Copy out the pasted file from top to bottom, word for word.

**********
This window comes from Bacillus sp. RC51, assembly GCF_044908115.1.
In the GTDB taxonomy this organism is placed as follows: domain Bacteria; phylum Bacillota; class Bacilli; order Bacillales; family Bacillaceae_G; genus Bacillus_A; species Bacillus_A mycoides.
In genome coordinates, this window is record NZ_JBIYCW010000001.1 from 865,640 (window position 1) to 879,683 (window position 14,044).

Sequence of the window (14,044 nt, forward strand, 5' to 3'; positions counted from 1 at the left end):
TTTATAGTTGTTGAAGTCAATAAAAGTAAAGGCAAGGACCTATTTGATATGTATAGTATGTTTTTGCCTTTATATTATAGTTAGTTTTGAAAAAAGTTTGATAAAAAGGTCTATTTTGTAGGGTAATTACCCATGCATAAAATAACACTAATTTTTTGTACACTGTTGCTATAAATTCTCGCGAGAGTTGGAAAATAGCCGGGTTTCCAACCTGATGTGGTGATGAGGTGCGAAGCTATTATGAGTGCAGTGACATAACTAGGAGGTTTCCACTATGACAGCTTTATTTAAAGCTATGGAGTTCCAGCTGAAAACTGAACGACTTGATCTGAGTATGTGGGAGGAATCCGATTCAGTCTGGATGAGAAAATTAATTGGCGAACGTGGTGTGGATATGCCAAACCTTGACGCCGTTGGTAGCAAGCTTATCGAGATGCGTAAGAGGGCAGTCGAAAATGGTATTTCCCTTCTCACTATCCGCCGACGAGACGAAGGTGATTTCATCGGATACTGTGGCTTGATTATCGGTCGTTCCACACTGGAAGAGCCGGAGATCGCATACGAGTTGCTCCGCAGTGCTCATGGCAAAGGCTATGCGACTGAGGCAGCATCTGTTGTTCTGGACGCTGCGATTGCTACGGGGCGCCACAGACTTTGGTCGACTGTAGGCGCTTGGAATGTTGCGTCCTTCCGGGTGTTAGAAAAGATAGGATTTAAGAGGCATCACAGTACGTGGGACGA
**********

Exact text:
This window comes from Bacillus sp. RC51, assembly GCF_044908115.1.
In the GTDB taxonomy this organism is placed as follows: domain Bacteria; phylum Bacillota; class Bacilli; order Bacillales; family Bacillaceae_G; genus Bacillus_A; species Bacillus_A mycoides.
In genome coordinates, this window is record NZ_JBIYCW010000001.1 from 865,640 (window position 1) to 879,683 (window position 14,044).

Sequence of the window (14,044 nt, forward strand, 5' to 3'; positions counted from 1 at the left end):
TTTATAGTTGTTGAAGTCAATAAAAGTAAAGGCAAGGACCTATTTGATATGTATAGTATGTTTTTGCCTTTATATTATAGTTAGTTTTGAAAAAAGTTTGATAAAAAGGTCTATTTTGTAGGGTAATTACCCATGCATAAAATAACACTAATTTTTTGTACACTGTTGCTATAAATTCTCGCGAGAGTTGGAAAATAGCCGGGTTTCCAACCTGATGTGGTGATGAGGTGCGAAGCTATTATGAGTGCAGTGACATAACTAGGAGGTTTCCACTATGACAGCTTTATTTAAAGCTATGGAGTTCCAGCTGAAAACTGAACGACTTGATCTGAGTATGTGGGAGGAATCCGATTCAGTCTGGATGAGAAAATTAATTGGCGAACGTGGTGTGGATATGCCAAACCTTGACGCCGTTGGTAGCAAGCTTATCGAGATGCGTAAGAGGGCAGTCGAAAATGGTATTTCCCTTCTCACTATCCGCCGACGAGACGAAGGTGATTTCATCGGATACTGTGGCTTGATTATCGGTCGTTCCACACTGGAAGAGCCGGAGATCGCATACGAGTTGCTCCGCAGTGCTCATGGCAAAGGCTATGCGACTGAGGCAGCATCTGTTGTTCTGGACGCTGCGATTGCTACGGGGCGCCACAGACTTTGGTCGACTGTAGGCGCTTGGAATGTTGCGTCCTTCCGGGTGTTAGAAAAGATAGGATTTAAGAGGCATCACAGTACGTGGGACGA